Retaining Students Throughout the Term

Over the past few years, colleges and universities have been asked by a number of their stakeholders, i.e. State Departments of Education, legislatures, trustees, to increase their accountability for student success. Much of this effort has focused on eliminating the bottlenecks that contribute to students' withdrawal from courses and programs. Assuming your course has been underway several weeks, there are two tactics you might employ to significantly impact the retention of your students throughout the term.

First, employ the classic student retention method popularized by the late professor and author Leo Buscaglia - "voluntary-mandatory office visits." These 15-minute face-to-face sessions between you and each student will foster a bond that permits you to overcome almost any challenge later in the term, and will help you better define the learning goals and course expectations of each student. Toward the end of your next class meeting, circulate a sheet of paper segmented into 15-minute time blocks, carved out of the "office time" you would normally hold prior to and following each of the first few class meetings. (Some instructors even utilize portions of class time to ensure especially time-challenged students can be served.) Professors who employ this tactic consistently report "win-win" results for both themselves and students.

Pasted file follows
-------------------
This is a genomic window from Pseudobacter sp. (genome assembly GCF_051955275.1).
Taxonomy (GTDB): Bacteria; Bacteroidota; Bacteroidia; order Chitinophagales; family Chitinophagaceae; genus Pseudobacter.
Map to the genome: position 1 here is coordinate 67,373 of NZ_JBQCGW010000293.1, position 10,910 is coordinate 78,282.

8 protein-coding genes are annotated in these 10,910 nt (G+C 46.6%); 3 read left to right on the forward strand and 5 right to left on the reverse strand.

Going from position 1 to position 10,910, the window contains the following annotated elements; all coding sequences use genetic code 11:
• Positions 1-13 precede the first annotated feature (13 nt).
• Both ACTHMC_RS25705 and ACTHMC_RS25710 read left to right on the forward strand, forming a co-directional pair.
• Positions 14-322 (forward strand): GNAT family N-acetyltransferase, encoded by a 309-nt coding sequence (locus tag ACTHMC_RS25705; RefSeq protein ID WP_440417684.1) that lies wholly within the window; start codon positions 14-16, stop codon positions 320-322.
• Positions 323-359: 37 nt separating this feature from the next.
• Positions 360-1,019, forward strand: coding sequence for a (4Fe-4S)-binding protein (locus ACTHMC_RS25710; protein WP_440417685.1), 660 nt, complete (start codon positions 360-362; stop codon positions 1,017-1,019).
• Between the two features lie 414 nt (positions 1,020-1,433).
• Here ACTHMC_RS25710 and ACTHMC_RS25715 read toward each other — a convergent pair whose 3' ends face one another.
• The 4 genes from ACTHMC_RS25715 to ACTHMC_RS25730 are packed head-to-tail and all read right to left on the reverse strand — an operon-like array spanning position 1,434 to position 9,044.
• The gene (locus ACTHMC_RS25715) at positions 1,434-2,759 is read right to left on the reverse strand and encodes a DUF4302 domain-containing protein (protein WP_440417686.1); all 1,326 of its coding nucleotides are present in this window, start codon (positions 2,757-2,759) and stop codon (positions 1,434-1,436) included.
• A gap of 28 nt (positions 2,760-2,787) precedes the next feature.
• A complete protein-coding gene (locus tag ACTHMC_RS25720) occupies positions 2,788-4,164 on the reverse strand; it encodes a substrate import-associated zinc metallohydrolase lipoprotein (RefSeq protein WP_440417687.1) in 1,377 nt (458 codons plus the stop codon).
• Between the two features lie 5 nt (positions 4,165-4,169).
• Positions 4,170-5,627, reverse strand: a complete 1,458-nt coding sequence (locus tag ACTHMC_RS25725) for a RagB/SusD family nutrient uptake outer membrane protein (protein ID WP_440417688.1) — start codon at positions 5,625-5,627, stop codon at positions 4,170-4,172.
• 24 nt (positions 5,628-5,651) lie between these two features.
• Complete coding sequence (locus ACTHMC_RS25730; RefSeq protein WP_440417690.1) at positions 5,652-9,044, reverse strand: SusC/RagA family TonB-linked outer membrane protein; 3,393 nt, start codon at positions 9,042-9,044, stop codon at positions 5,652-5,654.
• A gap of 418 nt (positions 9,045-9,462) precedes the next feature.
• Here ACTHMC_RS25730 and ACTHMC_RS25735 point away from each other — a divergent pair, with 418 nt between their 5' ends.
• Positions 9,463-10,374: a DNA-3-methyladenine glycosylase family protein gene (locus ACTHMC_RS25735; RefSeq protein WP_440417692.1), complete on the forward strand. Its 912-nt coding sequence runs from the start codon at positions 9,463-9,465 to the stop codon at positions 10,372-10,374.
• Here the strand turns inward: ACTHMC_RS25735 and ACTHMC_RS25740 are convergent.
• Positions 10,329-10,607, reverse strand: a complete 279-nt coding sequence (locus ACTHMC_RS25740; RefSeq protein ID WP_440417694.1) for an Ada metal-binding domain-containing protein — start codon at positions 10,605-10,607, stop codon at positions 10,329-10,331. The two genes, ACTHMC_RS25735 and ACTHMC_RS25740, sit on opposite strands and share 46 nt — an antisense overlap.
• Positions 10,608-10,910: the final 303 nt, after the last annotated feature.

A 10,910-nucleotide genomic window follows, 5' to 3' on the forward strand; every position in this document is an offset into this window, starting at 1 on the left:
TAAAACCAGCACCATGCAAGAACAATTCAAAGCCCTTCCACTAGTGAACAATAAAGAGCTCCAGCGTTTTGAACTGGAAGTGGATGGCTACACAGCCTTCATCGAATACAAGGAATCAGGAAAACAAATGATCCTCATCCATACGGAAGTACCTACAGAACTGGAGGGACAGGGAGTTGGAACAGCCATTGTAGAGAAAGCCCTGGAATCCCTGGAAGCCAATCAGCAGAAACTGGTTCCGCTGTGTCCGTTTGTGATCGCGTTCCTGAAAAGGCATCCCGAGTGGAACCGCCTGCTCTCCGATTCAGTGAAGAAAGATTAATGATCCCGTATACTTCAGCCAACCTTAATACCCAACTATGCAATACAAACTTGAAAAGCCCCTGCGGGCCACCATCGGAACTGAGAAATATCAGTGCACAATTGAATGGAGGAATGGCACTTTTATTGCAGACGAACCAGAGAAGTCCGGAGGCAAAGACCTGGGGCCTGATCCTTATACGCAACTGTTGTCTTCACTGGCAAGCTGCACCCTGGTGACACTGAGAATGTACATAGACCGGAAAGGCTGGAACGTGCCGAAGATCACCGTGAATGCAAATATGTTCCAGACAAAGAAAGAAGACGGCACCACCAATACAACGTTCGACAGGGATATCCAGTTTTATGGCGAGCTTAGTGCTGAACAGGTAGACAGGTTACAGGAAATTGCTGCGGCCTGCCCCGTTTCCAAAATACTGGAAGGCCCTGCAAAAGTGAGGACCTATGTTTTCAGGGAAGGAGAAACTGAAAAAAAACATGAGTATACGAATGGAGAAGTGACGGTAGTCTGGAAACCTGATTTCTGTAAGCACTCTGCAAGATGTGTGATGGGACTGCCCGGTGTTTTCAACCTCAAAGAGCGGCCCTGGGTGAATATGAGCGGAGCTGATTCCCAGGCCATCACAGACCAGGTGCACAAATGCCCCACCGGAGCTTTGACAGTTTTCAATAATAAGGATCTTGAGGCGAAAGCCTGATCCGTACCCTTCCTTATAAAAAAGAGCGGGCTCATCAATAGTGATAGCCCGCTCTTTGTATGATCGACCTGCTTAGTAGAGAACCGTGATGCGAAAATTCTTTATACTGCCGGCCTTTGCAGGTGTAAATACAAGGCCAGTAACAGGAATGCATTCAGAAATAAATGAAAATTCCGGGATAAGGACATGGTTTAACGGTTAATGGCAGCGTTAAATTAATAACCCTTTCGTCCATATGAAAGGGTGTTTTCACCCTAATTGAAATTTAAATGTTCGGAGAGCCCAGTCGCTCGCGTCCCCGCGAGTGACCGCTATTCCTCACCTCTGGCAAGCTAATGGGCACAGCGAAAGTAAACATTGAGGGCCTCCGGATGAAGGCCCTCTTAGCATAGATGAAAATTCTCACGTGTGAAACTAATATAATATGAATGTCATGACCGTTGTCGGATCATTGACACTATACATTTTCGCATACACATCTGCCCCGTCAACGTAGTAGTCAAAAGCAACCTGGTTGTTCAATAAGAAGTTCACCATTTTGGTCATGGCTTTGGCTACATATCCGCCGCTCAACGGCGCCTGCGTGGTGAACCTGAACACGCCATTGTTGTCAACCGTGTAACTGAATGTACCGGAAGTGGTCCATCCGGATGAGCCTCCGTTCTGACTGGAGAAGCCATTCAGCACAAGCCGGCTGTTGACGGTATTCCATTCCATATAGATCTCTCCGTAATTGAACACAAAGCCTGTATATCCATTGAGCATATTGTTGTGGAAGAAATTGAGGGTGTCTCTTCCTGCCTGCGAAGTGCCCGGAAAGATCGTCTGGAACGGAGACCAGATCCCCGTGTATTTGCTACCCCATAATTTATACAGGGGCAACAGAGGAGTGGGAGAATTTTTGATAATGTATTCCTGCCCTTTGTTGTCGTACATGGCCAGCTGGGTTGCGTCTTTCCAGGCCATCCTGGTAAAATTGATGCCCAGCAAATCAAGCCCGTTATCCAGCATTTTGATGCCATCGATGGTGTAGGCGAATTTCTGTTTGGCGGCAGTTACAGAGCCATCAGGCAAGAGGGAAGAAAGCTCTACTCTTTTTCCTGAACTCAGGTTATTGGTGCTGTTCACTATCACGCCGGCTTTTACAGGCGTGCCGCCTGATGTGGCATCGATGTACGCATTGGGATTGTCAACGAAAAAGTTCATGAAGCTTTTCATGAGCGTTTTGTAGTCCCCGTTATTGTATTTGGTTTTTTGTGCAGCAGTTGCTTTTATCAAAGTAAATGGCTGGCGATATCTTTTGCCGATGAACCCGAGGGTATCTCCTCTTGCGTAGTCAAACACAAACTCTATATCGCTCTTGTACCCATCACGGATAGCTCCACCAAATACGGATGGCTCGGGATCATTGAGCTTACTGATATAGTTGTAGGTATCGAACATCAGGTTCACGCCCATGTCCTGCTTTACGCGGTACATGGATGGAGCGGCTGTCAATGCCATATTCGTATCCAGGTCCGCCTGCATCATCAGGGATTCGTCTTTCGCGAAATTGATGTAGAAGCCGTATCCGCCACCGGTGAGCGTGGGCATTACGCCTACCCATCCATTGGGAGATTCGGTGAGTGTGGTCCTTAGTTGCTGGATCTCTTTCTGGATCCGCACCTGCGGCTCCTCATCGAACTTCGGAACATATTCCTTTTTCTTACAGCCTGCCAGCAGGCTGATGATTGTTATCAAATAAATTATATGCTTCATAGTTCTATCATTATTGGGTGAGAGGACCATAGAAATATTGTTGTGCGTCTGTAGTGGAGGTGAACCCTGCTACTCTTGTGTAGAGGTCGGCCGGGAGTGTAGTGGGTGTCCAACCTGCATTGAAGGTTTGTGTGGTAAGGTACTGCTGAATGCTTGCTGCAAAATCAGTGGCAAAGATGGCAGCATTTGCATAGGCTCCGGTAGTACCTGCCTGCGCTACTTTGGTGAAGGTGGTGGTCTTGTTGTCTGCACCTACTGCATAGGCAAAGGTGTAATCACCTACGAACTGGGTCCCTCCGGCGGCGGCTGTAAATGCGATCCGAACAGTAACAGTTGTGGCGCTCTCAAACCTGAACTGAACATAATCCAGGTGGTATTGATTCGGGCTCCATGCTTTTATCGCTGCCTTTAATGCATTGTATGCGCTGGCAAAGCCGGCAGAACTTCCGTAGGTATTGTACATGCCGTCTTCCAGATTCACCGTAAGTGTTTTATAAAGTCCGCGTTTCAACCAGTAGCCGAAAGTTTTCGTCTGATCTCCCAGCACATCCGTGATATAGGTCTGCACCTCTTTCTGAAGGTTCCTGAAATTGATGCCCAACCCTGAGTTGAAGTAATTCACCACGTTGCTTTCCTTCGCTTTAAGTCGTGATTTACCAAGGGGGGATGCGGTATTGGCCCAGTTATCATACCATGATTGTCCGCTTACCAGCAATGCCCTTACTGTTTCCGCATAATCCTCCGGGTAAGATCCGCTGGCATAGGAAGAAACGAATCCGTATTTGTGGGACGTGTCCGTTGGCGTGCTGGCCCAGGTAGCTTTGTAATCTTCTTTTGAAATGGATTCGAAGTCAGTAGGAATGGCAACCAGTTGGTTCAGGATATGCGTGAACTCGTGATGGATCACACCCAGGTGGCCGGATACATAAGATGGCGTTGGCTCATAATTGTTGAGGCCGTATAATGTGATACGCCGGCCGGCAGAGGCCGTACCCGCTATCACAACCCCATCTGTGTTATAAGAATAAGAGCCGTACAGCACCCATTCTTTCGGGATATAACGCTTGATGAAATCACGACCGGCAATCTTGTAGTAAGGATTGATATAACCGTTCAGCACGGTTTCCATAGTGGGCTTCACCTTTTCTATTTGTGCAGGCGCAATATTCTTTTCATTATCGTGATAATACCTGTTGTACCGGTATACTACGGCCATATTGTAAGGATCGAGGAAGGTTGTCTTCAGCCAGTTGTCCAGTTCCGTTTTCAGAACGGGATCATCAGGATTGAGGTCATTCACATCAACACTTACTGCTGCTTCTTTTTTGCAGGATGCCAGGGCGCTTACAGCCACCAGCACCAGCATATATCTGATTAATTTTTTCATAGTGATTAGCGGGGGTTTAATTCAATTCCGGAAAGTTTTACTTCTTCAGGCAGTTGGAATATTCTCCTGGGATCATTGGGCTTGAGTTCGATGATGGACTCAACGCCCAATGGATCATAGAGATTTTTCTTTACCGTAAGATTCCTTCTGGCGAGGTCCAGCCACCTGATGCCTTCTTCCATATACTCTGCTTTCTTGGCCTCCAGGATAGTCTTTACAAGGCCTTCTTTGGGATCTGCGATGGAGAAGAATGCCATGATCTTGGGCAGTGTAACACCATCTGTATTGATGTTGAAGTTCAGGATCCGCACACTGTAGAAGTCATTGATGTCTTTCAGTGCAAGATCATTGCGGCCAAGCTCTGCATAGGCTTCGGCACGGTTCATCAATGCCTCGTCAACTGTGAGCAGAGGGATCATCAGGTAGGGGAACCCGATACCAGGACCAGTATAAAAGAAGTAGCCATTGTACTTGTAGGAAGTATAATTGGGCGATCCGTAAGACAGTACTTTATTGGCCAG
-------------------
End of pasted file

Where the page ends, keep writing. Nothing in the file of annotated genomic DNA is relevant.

Second, insure you proactively address the typically most significant milepost at which students are lost from most courses - the first exam or submission of the first major assignment. Performance anxiety on tests, essays and other major assignments is largely a function of uncertainty. Therefore, clearly communicate the nature and content of the exercise well in advance, and reinforce your communications in class and through email. Providing thorough review and study guides for exams, and scoring rubrics for essays will go a long way to relieving uncertainty. In addition, encourage the formation of study groups, leveraging the "icebreaking" exercise conducted during you initial class meeting.

Implementing these two practices into your teaching will add significantly to your teaching effectiveness, and greatly increase your personal satisfaction.

Shop on line at or Barnes & Noble to get your copy of Dr. Lyons' book, The Adjunct Professor's Guide to Success: Surviving and Thriving in the College Classroom.


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